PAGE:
Hospice agencies are being held to the fire by auditors recently due to the return to regular surveys that were on hold during the start of the pandemic and recent attention from OIG.
The most common reason for denial of Hospice General Inpatient Care (GIP) under a recent review was “Hospice General Inpatient Reduction — Services not reasonable and necessary.”
Hospice agencies should ensure education surrounding the relevance of medications to control pain, anxiety, agitation and other symptoms that impact patients’ quality of life.
Hospices should consider refreshing their volunteer programs with new recruitment efforts and personal protective equipment (PPE) training as CMS has started to reverse its pandemic waivers in other health care segments.
Hospice agencies have long advocated for reimbursement for remote patient monitoring (RPM), and some are now finding that offering palliative care support for other health care providers may present an avenue for reimbursement for such services.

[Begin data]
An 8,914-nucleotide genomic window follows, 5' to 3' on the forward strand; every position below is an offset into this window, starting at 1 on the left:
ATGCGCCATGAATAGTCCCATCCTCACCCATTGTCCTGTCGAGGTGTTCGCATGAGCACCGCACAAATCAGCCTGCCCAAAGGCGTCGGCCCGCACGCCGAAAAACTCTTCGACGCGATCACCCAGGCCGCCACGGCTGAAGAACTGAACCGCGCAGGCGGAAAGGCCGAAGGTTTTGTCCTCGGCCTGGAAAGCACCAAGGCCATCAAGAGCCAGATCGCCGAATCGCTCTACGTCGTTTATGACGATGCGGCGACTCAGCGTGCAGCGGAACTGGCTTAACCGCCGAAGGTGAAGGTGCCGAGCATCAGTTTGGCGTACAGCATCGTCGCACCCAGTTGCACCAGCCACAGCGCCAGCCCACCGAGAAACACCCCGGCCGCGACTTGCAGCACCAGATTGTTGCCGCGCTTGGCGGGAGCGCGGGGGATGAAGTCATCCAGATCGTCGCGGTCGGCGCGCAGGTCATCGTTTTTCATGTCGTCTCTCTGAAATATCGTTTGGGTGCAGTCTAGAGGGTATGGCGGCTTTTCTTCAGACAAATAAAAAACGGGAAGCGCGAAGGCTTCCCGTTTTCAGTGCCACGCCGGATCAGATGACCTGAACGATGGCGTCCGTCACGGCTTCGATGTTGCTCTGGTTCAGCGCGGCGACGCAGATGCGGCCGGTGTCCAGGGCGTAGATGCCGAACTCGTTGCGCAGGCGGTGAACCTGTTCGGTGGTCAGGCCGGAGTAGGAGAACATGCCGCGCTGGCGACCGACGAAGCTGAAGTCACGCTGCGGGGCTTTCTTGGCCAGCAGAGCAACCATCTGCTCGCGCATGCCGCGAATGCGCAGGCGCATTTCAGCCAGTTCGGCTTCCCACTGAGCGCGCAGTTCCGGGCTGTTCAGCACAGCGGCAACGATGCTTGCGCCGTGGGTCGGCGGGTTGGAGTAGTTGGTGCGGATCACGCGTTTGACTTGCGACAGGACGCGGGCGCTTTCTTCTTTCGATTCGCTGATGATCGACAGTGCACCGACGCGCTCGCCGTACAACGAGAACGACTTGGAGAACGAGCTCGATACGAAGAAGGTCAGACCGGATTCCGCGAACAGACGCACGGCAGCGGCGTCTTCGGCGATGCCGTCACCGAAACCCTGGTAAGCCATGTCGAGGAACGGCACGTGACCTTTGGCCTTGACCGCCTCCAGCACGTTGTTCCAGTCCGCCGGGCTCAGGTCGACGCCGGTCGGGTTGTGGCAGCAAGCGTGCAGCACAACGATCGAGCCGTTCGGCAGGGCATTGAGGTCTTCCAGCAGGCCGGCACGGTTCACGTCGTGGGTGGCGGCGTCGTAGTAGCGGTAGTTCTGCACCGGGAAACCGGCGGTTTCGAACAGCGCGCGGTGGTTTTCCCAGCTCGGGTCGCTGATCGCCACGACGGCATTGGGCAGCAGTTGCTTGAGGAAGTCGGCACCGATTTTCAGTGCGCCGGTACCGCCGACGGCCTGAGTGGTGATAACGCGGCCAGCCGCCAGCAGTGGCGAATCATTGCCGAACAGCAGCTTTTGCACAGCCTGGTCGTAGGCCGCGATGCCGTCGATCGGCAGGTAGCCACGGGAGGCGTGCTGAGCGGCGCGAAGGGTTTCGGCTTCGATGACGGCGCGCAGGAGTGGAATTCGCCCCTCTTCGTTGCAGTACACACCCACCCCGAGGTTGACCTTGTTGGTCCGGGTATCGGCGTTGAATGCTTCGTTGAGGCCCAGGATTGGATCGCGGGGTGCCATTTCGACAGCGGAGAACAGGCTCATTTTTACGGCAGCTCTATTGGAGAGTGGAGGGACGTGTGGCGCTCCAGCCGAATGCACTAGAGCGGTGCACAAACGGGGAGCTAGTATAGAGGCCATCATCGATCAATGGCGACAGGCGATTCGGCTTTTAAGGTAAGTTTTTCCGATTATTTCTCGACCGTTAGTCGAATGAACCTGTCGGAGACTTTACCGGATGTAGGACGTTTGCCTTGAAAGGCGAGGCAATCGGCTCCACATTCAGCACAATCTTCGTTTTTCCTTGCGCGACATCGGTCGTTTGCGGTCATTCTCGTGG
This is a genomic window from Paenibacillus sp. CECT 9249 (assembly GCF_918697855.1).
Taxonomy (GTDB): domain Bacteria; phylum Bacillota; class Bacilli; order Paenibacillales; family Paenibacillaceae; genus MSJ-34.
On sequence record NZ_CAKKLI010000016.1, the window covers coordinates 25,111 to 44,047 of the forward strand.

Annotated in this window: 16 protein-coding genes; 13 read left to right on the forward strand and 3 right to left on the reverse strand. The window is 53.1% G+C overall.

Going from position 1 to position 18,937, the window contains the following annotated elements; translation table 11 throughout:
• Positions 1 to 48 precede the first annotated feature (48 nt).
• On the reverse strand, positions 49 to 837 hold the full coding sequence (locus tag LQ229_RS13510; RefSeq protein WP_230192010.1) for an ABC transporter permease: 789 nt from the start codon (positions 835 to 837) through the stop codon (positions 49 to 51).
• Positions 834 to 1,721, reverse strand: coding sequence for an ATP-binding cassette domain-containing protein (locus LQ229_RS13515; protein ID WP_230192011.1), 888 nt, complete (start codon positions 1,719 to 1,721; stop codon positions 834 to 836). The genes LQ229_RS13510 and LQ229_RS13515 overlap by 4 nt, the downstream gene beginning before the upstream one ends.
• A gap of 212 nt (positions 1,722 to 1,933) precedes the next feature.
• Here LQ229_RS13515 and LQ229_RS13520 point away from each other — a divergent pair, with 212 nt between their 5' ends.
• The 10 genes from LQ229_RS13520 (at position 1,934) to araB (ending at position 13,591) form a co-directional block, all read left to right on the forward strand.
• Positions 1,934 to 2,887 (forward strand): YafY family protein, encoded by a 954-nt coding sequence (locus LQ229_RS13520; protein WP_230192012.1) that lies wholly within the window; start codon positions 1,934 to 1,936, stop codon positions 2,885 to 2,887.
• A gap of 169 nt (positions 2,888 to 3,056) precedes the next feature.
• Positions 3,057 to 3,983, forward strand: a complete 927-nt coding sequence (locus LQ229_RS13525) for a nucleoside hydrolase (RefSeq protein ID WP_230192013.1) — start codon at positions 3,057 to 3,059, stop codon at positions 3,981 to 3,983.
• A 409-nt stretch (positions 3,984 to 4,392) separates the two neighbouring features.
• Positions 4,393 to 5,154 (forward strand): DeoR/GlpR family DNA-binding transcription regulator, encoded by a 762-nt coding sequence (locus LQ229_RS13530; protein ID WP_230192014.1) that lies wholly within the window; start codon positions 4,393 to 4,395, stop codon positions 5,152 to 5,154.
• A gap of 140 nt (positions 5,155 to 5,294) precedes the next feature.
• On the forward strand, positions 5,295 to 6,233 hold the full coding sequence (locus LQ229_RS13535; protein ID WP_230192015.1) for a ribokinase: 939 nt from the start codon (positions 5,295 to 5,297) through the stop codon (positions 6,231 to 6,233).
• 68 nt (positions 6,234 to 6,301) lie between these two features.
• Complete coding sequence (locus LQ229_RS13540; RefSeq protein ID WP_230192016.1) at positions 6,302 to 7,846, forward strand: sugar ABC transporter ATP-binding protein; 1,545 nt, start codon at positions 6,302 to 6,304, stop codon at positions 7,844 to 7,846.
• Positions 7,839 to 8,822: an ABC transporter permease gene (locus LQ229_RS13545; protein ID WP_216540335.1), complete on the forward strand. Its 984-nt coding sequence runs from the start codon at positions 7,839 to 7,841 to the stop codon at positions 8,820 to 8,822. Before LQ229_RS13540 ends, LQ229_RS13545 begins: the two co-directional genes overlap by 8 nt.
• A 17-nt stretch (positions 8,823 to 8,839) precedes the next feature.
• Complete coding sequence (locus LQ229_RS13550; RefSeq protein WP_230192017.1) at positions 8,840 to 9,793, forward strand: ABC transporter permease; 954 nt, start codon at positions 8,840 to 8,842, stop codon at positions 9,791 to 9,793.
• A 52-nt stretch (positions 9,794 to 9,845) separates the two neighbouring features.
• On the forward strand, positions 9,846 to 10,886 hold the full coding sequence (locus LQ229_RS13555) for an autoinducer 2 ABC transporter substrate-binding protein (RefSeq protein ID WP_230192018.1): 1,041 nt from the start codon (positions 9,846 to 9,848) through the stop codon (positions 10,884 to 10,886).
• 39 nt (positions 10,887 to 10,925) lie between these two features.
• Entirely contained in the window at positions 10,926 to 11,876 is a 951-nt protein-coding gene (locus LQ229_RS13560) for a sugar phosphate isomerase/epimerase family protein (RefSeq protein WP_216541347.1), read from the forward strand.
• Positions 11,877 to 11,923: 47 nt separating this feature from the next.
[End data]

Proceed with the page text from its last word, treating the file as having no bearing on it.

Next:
CMS has issued new guidance around transfers from one hospice to another that prevents a gap in services, even if one day, to be considered a transfer.
The OIG is eyeing patient eligibility in hospices as the focus of an upcoming review.
Hospice providers need to refresh survey protocols and update staff on the new rules around surveyor practices and the consequences for providers out of compliance.
CMS recently responded to questions about calculating and reporting claims-based measures as part of the Hospice Quality Reporting Program.
There has been a gradual shift in the top reported principal diagnoses used for hospice care in recent years, and industry experts say CMS may be looking into this shift (involving some diagnoses with longer lengths of stay) as a sign of misuse of this service.


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